Design Forecast Phoenix: A New Workplace Narrative
By Rory Carder
Editor’s note: This post is part of Gensler’s Design Forecast Local, a series of hyper local conversations with our clients about the topics that matter most in our cities.
On August 15, 2019, Gensler Phoenix partnered with our local ULI chapter to bring the local community together to discuss new challenges in workplace design. Some of the Valley’s leaders attended the event, which included a lively panel discussion and follow-up Q&A about workplace issues such as the need for private spaces in the world of open offices, the rise of coworking, and managing a multi-generational talent pool. As the office prepares for our move out of downtown Phoenix, the conversation was particularly relevant.
Choice is an important factor.
The work-anywhere, work-anytime culture is pushing employers to create great workplace experiences. A simple way to make your space more adaptable is to design with diverse users and work mode preferences in mind. According to Gensler’s 2019 U.S. Workplace Survey, today's talent is looking for a balance between highly collaborative, open environments and more focused private spaces for heads-down work. By offering choices, companies are able to support their employees’ needs and desires within a functional and effective office through a more human-centered design approach.
Coworking is here to stay.
Though some think coworking is just a trend, industry leaders believe it’s here to stay. Panelists Ryan Bartos, executive vice president at JLL, and Paul Komadina, senior managing director and market leader for CBRE’s Phoenix and Tucson offices, point to a rise in new coworking operators in Phoenix as proof. Most notably, coworking operators have planted roots in major submarkets such as the Camelback Corridor and downtown Phoenix. Coworking spaces are clearly fulfilling a need in the market. Even Fortune 500 companies, who have traditionally entered long-term leases, are now signing agreements with coworking operators to take advantage of their flexible leasing opportunities. New technologies can coexist with a multi-generational workforce.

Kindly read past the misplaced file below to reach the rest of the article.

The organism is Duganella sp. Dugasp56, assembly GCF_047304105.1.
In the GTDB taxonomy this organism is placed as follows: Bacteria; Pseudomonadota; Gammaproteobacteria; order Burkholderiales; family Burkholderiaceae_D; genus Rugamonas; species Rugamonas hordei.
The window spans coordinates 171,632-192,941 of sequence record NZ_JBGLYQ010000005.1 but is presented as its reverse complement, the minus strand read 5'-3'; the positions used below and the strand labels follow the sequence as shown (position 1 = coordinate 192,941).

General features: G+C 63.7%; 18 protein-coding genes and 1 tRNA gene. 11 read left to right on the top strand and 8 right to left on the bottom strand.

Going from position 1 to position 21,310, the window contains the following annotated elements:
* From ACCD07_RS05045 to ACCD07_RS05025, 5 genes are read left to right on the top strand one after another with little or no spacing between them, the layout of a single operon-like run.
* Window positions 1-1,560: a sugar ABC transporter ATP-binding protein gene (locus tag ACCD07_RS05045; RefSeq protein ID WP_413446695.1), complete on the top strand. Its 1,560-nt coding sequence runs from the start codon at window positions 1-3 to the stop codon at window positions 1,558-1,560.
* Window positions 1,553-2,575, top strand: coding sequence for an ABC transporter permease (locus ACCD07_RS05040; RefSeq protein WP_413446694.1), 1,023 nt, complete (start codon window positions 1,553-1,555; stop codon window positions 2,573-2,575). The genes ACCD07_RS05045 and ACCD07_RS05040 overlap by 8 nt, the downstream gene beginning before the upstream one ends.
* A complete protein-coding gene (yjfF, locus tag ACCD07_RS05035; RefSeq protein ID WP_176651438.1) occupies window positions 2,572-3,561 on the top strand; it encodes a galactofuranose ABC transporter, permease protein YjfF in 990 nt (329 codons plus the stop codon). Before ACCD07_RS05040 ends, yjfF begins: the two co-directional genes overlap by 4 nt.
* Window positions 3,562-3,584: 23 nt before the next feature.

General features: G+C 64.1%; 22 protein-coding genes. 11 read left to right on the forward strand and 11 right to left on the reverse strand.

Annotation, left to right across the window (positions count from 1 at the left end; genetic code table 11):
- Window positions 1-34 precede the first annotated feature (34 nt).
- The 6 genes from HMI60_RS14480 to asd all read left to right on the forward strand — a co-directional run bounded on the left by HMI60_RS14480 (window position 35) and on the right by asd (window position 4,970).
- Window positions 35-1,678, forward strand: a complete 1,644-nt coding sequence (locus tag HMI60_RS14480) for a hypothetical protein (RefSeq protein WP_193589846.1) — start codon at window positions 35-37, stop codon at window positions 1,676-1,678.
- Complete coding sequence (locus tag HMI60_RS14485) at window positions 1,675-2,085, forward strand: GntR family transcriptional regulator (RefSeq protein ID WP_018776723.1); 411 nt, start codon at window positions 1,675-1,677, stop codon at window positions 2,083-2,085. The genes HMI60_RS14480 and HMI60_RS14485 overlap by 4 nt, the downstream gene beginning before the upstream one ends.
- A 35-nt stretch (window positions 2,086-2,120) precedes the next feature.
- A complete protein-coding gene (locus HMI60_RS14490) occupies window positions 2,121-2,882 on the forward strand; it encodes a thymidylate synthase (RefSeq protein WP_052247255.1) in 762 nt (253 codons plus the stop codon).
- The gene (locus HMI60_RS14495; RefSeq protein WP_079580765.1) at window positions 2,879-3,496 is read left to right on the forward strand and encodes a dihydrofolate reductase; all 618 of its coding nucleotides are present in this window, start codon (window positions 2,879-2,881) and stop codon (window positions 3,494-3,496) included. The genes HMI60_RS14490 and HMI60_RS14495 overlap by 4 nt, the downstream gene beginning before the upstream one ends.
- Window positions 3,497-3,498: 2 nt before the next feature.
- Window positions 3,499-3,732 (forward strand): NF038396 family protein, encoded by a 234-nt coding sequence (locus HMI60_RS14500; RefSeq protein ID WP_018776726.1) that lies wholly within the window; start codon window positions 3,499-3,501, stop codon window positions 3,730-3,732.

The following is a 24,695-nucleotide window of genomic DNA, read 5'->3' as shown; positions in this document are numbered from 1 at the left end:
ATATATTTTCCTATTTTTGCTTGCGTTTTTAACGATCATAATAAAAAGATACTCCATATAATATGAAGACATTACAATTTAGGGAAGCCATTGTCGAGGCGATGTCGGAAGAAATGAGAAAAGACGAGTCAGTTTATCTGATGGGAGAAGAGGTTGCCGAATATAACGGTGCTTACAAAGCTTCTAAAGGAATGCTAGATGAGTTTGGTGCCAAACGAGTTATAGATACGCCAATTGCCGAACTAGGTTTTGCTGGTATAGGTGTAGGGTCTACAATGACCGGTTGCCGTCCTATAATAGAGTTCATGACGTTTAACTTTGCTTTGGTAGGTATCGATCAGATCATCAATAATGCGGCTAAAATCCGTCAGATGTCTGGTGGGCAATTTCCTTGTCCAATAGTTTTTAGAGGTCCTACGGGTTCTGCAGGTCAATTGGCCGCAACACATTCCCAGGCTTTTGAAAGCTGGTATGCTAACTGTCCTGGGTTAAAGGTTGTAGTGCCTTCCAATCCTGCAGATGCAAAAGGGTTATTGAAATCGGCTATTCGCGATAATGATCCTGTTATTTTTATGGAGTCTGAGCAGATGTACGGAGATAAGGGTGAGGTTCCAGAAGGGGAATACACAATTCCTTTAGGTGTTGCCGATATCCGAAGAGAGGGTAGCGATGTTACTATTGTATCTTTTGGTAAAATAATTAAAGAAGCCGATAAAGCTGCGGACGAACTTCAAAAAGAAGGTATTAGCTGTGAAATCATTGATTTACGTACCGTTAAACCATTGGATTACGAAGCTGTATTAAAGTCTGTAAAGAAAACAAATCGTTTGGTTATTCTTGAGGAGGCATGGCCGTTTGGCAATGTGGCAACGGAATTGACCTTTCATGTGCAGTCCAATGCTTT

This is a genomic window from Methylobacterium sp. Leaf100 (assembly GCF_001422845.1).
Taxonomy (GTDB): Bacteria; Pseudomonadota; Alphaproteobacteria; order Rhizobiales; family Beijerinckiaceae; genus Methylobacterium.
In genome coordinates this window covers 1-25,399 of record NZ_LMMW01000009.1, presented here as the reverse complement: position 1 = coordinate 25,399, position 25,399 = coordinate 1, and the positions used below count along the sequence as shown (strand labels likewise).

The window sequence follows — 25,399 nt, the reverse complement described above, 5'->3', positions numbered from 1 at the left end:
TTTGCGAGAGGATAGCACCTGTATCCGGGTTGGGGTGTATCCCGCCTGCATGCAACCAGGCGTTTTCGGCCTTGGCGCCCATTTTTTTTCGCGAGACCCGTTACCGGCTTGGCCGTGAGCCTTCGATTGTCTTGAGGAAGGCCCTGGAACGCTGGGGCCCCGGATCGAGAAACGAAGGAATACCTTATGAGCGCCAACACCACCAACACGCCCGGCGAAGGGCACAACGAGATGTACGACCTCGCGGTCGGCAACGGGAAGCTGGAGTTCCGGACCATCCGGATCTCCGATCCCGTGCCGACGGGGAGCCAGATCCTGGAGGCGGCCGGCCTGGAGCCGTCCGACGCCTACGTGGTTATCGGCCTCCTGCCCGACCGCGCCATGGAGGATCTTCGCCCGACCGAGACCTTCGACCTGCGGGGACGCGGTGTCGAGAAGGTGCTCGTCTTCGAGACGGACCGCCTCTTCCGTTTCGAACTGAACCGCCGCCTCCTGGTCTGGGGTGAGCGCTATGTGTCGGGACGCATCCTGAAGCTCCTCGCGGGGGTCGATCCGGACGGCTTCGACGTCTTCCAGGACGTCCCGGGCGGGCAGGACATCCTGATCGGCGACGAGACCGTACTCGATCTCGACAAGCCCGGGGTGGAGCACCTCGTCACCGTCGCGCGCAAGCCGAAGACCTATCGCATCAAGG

Our current talent pool in Phoenix is unique. For the first time, we have five different generations operating and working together within the same office. With technology changing so fast it’s key to evaluate the skillsets each employee brings to the table and offer technology training to help reduce the information gap between generations. According to the World Economic Forum, by 2022, more than half (54%) of all employees will require significant reskilling and upskilling.
Generation Z may be suffering from decision paralysis.
One surprising takeaway from our panel discussion was the idea of decision paralysis. Decision paralysis is a state of over analyzing a situation due to information overload, which leads to a feeling of being overwhelmed, in turn leading to no decision. It’s affecting Gen Z in particular because they are a tech saturated generation who have grown accustomed to a steady stream of information entering their lives daily through use of the Internet and social platforms. Providing Gen Z employees more defined programs may ease their concerns over making the wrong decision. Change management is key.
Emily Agin, CEO and founder of Disrupt Consultants, sees change management as an important tool that can help companies navigate major organizational shifts. According to Emily, if your company is experiencing growing pains — whether expanding or contracting — or if the talent pool becomes more diverse, you should implement a change management strategy early on to avoid sudden shifts in the office culture.
The most lively discussions were around coworking, and how this new way of working is disrupting the workplace environment and changing what tenants want. Gen Z and the idea of decision-paralysis also got a lot of people talking, and we flagged both topics as something to explore further in upcoming speaking engagements. We heard great reviews from many of the attendees after the event, and the ULI representative who helped to coordinate even suggested we do a similar event in Tucson.